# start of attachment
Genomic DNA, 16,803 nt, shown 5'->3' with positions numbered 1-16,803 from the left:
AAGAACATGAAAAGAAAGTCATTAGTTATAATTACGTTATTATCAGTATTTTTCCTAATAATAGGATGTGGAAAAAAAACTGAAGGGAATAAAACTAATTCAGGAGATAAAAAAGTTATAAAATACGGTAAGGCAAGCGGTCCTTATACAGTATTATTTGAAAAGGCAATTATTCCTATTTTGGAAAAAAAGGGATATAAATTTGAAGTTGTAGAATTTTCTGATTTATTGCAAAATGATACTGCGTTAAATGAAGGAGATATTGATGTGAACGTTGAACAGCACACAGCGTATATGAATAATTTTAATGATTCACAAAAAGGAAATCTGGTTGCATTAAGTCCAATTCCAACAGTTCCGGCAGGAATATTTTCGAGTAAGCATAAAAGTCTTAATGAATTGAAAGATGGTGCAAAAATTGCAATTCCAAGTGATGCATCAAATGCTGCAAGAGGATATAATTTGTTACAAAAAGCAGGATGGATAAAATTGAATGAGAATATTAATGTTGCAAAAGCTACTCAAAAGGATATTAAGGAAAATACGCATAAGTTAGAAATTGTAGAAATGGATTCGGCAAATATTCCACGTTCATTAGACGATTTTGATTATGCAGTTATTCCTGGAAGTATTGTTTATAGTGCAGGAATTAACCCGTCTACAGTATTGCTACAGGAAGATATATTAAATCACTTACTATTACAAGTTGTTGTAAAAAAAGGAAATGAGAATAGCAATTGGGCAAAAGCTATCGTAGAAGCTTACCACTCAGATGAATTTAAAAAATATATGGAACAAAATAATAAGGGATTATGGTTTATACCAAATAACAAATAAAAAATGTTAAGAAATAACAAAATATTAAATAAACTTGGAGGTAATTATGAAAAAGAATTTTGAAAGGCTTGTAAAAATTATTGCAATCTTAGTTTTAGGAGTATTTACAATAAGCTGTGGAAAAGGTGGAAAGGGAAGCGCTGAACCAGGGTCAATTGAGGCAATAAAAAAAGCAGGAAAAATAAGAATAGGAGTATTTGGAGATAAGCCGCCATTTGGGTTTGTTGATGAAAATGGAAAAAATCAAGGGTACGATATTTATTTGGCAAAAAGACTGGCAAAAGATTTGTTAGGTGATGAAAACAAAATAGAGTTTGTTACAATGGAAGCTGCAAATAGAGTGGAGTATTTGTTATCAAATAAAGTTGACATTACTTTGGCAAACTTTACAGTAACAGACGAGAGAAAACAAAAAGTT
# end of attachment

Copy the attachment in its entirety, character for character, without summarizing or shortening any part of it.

Genomic DNA, 16,803 nt, shown 5'->3' with positions numbered 1-16,803 from the left:
AAGAACATGAAAAGAAAGTCATTAGTTATAATTACGTTATTATCAGTATTTTTCCTAATAATAGGATGTGGAAAAAAAACTGAAGGGAATAAAACTAATTCAGGAGATAAAAAAGTTATAAAATACGGTAAGGCAAGCGGTCCTTATACAGTATTATTTGAAAAGGCAATTATTCCTATTTTGGAAAAAAAGGGATATAAATTTGAAGTTGTAGAATTTTCTGATTTATTGCAAAATGATACTGCGTTAAATGAAGGAGATATTGATGTGAACGTTGAACAGCACACAGCGTATATGAATAATTTTAATGATTCACAAAAAGGAAATCTGGTTGCATTAAGTCCAATTCCAACAGTTCCGGCAGGAATATTTTCGAGTAAGCATAAAAGTCTTAATGAATTGAAAGATGGTGCAAAAATTGCAATTCCAAGTGATGCATCAAATGCTGCAAGAGGATATAATTTGTTACAAAAAGCAGGATGGATAAAATTGAATGAGAATATTAATGTTGCAAAAGCTACTCAAAAGGATATTAAGGAAAATACGCATAAGTTAGAAATTGTAGAAATGGATTCGGCAAATATTCCACGTTCATTAGACGATTTTGATTATGCAGTTATTCCTGGAAGTATTGTTTATAGTGCAGGAATTAACCCGTCTACAGTATTGCTACAGGAAGATATATTAAATCACTTACTATTACAAGTTGTTGTAAAAAAAGGAAATGAGAATAGCAATTGGGCAAAAGCTATCGTAGAAGCTTACCACTCAGATGAATTTAAAAAATATATGGAACAAAATAATAAGGGATTATGGTTTATACCAAATAACAAATAAAAAATGTTAAGAAATAACAAAATATTAAATAAACTTGGAGGTAATTATGAAAAAGAATTTTGAAAGGCTTGTAAAAATTATTGCAATCTTAGTTTTAGGAGTATTTACAATAAGCTGTGGAAAAGGTGGAAAGGGAAGCGCTGAACCAGGGTCAATTGAGGCAATAAAAAAAGCAGGAAAAATAAGAATAGGAGTATTTGGAGATAAGCCGCCATTTGGGTTTGTTGATGAAAATGGAAAAAATCAAGGGTACGATATTTATTTGGCAAAAAGACTGGCAAAAGATTTGTTAGGTGATGAAAACAAAATAGAGTTTGTTACAATGGAAGCTGCAAATAGAGTGGAGTATTTGTTATCAAATAAAGTTGACATTACTTTGGCAAACTTTACAGTAACAGACGAGAGAAAACAAAAAGTT